So in both transcription and replication, cellular processes treat the two strands of DNA in an asymmetrical fashion. This asymmetry is what allowed Getz, Lawrence, and their colleagues to figure out the mechanism behind APOBEC cancers. It turns out, according to the team’s painstaking analysis of millions of data points, that the APOBEC enzyme most often introduces mutations to the lagging (or “backward”) strand during DNA replication.

    Both the liver and APOBEC findings are big news. After all, it’s not every day that a new mechanism for generating mutations comes along. But more importantly, they also offer insight into how DNA transcription and replication work from the perspective of mutations — findings that could have implications in understanding even more cancer types in the future.
    “It’s like having a computational microscope,” said Getz. “It allows us to see what’s going on inside the cell, where the action is happening while the DNA is being transcribed or replicated. That’s the beauty of this work.”

    Going forward, Getz, Lawrence, and their colleagues have big plans for their asymmetry work. They are already in the process of collaborating with dozens of labs around the globe to collect and analyze whole genome sequences of 2,800 tumors. Part of that work will include asymmetry analyses like those described here, to try to understand whether these processes have mechanistic implications for other cancer types as well. In the meantime, they are also collaborating with their benchtop biologist colleagues to carry out functional studies as follow up to the computational work done for this study, trying to recreate in a live setting what they saw in that computational microscope.

    Other Broad Researchers:

    Julian Hess, Esther Rheinbay, Jaegil Kim, Yosef Maruvka, Lior Braunstein, Atanas Kamburov, and Amnon Koren.

    Papers cited:

    Burns, et al. Evidence for APOBEC3B mutagenesis in multiple human cancers Nature Genetics. Online July 14, 2013. DOI: 10.1038/ng.2701

    Haradhvala, et al. Mutational Strand Asymmetries in Cancer Genomes Reveal Mechanisms of DNA Damage and Repair. Cell. Online January 21, 2016. DOI: 10.1016/j.cell.2015.12.050

    Roberts, et al. An APOBEC cytidine deaminase mutagenesis pattern is widespread in human cancers. Nature Genetics. January 28, 2013. DOI: 10.1038/ng.2702

    See the full article here .

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    The Eli and Edythe L. Broad Institute of Harvard and MIT is founded on two core beliefs:

    This generation has a historic opportunity and responsibility to transform medicine by using systematic approaches in the biological sciences to dramatically accelerate the understanding and treatment of disease.
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    The Broad Institute is essentially an “experiment” in a new way of doing science, empowering this generation of researchers to:

    Act nimbly. Encouraging creativity often means moving quickly, and taking risks on new approaches and structures that often defy conventional wisdom.
    Work boldly. Meeting the biomedical challenges of this generation requires the capacity to mount projects at any scale — from a single individual to teams of hundreds of scientists.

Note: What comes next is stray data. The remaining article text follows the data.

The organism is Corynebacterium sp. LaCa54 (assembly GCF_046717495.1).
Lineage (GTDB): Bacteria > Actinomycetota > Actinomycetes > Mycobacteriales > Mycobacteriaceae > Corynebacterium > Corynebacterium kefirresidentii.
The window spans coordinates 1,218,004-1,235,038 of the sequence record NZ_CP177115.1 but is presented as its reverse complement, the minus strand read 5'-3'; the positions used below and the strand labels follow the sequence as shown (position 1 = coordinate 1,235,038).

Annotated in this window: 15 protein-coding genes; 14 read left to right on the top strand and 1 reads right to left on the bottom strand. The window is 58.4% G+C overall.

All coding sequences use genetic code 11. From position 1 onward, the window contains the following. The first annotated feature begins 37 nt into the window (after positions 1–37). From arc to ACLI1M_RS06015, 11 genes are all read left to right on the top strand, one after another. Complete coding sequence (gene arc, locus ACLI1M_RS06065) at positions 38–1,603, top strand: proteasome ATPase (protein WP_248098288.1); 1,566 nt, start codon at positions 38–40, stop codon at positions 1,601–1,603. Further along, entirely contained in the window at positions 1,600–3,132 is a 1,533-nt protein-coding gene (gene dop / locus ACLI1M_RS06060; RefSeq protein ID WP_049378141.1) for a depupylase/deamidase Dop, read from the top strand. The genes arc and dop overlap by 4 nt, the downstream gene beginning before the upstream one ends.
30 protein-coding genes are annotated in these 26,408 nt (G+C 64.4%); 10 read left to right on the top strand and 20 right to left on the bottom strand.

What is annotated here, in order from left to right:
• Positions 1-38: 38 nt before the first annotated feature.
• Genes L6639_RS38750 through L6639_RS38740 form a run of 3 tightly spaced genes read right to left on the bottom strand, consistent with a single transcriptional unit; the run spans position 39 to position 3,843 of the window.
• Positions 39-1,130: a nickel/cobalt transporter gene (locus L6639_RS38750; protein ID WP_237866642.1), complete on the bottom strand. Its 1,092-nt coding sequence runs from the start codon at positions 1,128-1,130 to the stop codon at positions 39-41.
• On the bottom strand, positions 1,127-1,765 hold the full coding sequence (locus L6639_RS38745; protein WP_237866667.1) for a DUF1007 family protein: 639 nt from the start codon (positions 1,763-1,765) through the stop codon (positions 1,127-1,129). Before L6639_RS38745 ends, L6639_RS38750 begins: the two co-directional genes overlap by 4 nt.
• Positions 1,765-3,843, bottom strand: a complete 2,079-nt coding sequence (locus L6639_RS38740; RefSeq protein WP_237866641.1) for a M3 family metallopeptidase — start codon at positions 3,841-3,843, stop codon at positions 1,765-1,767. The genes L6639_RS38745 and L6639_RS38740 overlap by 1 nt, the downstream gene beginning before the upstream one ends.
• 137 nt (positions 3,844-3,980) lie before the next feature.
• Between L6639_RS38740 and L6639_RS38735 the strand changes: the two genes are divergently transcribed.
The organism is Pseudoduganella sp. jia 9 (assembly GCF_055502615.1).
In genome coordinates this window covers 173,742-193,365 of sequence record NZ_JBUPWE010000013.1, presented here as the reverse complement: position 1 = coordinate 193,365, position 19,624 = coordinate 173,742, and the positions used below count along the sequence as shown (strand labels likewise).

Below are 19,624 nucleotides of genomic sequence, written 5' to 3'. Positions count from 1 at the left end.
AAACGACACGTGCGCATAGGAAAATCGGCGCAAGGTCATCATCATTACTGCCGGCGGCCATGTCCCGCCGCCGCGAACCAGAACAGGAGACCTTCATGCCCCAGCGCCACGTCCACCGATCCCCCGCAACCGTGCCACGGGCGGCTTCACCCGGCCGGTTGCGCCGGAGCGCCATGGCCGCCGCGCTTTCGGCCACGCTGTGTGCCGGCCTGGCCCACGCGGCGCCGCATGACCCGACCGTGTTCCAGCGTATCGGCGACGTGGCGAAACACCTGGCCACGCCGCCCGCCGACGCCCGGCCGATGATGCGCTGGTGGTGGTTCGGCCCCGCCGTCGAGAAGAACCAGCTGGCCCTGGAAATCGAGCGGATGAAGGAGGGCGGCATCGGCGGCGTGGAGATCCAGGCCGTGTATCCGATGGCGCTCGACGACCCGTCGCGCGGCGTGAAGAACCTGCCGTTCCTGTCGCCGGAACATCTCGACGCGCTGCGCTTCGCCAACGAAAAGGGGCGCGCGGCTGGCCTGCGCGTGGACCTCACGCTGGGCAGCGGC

Share openly. Seizing scientific opportunities requires creating methods, tools and massive data sets — and making them available to the entire scientific community to rapidly accelerate biomedical advancement.
    Reach globally. Biomedicine should address the medical challenges of the entire world, not just advanced economies, and include scientists in developing countries as equal partners whose knowledge and experience are critical to driving progress.

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  • richardmitnick 3:16 pm on January 20, 2016 Permalink | Reply
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    From Berkeley: “Advance improves cutting and pasting with CRISPR-Cas9 gene editing” 

    UC Berkeley

    UC Berkeley

    January 20, 2016
    Robert Sanders

    Temp 1
    A view of the Cas9 protein (red and blue) bound to a double strand of DNA (purple and grey). After both strands are cut, one DNA strand (purple dots) is free and able to bind with a piece of DNA to be inserted at the break.This behavior can be utilized to significantly boost the efficiency of gene editing. Image by Christopher Richardson, UC Berkeley, based on structure solved by Martin Jinek’s lab.

    UC Berkeley researchers have made a major improvement in CRISPR-Cas9 technology that achieves an unprecedented success rate of 60 percent when replacing a short stretch of DNA with another.

    The improved technique is especially useful when trying to repair genetic mutations that cause hereditary diseases, such as sickle cell disease or severe combined immune deficiency. The technique allows researchers to patch an abnormal section of DNA with the normal sequence and potentially correct the defect and is already working in cell culture to improve ongoing efforts to repair defective genes.

    “The exciting thing about CRISPR-Cas9 is the promise of fixing genes in place in our genome, but the efficiency for that can be very low,” said Jacob Corn, scientific director of the Innovative Genomics Initiative at UC Berkeley, a group that focuses on next-generation genome editing and gene regulation for lab and clinical application. “If you think of gene editing as a word processor, we know how to cut, but we need a more efficient way to paste and glue a new piece of DNA where we make the cut.”